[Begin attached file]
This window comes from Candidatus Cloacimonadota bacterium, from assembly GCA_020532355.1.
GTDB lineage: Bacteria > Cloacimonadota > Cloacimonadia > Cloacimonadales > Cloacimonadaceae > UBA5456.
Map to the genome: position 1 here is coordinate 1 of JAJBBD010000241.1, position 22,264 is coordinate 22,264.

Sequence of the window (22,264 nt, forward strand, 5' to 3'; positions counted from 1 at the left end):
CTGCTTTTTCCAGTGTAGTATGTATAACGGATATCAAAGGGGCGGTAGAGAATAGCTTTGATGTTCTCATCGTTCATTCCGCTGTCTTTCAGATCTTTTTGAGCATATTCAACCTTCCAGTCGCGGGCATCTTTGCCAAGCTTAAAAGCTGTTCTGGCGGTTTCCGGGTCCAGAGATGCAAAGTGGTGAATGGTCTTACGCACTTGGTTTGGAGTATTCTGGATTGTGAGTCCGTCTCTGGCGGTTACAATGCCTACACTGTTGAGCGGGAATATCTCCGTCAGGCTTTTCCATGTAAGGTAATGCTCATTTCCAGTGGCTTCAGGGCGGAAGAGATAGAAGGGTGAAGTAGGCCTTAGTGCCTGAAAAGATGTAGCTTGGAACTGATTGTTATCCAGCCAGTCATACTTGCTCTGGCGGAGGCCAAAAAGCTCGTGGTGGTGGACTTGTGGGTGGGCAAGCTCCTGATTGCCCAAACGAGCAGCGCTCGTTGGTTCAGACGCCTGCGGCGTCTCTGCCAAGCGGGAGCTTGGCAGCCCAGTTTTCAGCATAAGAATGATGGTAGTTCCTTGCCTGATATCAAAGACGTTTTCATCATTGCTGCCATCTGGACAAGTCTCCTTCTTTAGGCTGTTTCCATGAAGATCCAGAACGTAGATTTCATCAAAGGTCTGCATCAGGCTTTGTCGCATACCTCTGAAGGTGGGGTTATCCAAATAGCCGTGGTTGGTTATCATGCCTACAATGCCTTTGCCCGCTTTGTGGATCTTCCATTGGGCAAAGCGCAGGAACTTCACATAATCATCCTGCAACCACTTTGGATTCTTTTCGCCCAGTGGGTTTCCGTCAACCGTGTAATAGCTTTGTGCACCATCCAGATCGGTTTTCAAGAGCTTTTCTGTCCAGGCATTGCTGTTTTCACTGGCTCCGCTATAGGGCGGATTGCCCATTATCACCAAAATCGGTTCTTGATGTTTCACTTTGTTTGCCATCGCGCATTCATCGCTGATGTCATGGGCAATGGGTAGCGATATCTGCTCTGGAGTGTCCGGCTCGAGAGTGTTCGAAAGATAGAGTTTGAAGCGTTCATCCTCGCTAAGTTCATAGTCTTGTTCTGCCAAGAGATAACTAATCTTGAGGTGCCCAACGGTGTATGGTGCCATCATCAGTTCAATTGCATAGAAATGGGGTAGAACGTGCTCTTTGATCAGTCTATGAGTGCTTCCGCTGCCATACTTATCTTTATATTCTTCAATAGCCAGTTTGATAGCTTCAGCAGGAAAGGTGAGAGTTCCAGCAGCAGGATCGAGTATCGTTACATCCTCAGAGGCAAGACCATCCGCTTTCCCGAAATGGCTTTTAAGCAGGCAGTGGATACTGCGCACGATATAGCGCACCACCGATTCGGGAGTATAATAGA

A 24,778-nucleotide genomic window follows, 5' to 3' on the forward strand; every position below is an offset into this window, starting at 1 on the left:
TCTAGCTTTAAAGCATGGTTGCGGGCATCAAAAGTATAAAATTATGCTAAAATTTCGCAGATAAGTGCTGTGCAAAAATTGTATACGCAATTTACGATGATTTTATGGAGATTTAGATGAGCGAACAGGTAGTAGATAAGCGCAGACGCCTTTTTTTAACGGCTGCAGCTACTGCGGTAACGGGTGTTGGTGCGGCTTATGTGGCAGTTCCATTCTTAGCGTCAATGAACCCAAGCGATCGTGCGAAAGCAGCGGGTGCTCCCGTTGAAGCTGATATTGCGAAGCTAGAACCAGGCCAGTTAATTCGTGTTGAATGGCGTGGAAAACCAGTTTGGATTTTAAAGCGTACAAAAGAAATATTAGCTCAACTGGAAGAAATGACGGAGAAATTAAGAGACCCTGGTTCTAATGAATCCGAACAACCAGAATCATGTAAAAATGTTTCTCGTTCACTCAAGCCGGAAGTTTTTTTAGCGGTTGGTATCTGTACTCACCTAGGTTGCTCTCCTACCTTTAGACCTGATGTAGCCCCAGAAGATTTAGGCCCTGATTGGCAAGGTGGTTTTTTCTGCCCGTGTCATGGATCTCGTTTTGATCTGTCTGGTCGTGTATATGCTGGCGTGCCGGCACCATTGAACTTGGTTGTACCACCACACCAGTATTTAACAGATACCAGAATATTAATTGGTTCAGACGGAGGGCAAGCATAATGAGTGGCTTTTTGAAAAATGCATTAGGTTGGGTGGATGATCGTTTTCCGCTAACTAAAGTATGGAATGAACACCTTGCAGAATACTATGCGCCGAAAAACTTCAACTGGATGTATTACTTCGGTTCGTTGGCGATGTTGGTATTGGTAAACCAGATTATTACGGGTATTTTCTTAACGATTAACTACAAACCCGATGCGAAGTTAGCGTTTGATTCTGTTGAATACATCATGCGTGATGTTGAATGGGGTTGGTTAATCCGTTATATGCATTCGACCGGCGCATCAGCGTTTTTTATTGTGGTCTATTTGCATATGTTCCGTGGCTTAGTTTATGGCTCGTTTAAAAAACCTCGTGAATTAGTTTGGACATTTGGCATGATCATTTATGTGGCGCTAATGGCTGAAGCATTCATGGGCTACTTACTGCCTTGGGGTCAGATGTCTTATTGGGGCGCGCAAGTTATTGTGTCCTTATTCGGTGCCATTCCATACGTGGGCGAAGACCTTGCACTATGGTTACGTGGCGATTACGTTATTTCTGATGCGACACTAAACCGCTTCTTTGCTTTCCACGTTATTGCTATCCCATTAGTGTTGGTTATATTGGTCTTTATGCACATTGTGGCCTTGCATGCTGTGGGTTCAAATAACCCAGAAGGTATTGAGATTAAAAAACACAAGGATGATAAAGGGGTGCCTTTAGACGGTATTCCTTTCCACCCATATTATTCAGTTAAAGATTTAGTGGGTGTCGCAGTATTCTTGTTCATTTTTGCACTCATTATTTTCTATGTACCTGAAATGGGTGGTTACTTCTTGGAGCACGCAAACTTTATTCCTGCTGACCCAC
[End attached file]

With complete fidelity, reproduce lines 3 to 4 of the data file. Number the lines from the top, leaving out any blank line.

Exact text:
Map to the genome: position 1 here is coordinate 1 of JAJBBD010000241.1, position 22,264 is coordinate 22,264.

Sequence of the window (22,264 nt, forward strand, 5' to 3'; positions counted from 1 at the left end):